STATEMENT OF STEPHEN S. WISE, PRESIDENT AMERICAN JEWISH CONGRESS IN RESPECT TO LEGISLATION FOR FEDERAL AID TO EDUCATION, BEFORE THE SUBCOMMITTEE ON EDUCATION OF THE SENATE COMMITTEE ON LABOR AND PUBLIC WELFARE (S. 80, 170, 199, 472), APRIL 25, 1947

The American Jewish Congress, an organization of thousands of American Jews, was organized in part "* * * to help secure and maintain equality of opportunity for Jews everywhere, and to safeguard the civil, political, economic and religious rights of Jews everywhere." To achieve this end, we believe our principal function to be the preservation, maintenance and extension of the American democratic way of life, for only in a democratic society can equality of opportunity for Jews be truly secured. But, even more fundamentally, the Jewish tradition and the philosophy of democracy have always been indissolubly linked. The late Justice Brandeis, one of the organizers of the American Jewish Congress, stated in these words:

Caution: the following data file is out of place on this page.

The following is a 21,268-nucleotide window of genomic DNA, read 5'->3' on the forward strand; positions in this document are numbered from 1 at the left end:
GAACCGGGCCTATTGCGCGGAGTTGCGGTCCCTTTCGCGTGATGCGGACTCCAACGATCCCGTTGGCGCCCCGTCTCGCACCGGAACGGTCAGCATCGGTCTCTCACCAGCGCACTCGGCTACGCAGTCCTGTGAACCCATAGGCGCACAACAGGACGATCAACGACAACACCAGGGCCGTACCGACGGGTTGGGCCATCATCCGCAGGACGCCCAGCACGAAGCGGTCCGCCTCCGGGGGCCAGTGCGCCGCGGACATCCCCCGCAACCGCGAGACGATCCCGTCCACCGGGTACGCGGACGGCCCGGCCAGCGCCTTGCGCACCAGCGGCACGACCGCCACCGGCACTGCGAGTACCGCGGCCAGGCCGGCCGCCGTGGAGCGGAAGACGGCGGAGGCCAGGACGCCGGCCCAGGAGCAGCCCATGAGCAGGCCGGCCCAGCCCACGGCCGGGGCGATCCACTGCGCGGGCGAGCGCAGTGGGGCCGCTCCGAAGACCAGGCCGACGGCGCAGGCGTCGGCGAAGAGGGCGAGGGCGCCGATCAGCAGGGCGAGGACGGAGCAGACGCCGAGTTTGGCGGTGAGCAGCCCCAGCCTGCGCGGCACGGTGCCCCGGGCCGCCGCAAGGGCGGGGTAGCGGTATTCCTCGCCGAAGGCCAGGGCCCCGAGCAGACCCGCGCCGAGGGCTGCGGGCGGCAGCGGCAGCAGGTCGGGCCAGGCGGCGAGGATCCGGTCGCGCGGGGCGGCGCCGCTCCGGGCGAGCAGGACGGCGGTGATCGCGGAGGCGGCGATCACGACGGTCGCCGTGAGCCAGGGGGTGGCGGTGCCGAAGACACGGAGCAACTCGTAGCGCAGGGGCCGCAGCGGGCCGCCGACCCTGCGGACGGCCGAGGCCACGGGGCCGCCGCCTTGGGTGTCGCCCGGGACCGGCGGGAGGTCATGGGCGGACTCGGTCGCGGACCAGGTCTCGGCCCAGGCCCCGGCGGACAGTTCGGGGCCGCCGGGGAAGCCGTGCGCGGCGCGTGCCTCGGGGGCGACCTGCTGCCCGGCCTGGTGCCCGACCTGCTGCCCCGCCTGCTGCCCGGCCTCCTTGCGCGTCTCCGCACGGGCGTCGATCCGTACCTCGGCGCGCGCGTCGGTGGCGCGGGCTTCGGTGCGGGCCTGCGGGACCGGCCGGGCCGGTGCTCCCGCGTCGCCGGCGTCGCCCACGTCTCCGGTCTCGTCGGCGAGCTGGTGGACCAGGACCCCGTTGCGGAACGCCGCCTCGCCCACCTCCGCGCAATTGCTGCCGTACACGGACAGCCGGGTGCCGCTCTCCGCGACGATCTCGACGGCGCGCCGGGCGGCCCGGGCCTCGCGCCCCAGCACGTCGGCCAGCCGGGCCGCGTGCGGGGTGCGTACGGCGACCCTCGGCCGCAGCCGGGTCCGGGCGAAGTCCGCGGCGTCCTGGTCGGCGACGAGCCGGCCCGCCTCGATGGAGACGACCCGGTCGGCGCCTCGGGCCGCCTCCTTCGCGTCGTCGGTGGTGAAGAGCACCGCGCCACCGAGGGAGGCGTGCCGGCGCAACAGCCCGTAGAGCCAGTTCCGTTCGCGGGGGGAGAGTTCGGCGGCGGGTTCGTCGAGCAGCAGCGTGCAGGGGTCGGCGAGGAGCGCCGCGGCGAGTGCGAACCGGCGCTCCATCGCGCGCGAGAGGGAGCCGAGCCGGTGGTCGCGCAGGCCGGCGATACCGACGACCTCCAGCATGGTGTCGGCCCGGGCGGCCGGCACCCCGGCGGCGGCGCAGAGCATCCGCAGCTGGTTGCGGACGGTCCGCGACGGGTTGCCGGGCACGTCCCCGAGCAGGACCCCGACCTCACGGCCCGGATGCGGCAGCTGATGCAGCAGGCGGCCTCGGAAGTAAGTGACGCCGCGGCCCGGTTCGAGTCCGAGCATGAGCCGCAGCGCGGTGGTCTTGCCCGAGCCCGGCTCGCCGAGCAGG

"The Jewish spirit, the product of our religion and experiences, is essentially modern and essentially American. Not since the destruction of the Temple have the Jews in spirit and in ideals been so fully in harmony with the noblest aspirations of the country in which they lived.

"America's fundamental law seeks to make a real brotherhood of men. That brotherhood became the Jewish fundamental law more than 2,500 years ago. America's insistent demand in the twentieth century is for social justice. That also has been the Jews' striving for ages. Their affliction as well as their religion has prepared the Jews for effective democracy. * * *""

The concern of the American Jewish Congress in the field of education is well known. Education being the foundation upon which true democracy rests, we could not faithfully fulfill our obligation to preserve and maintain democracy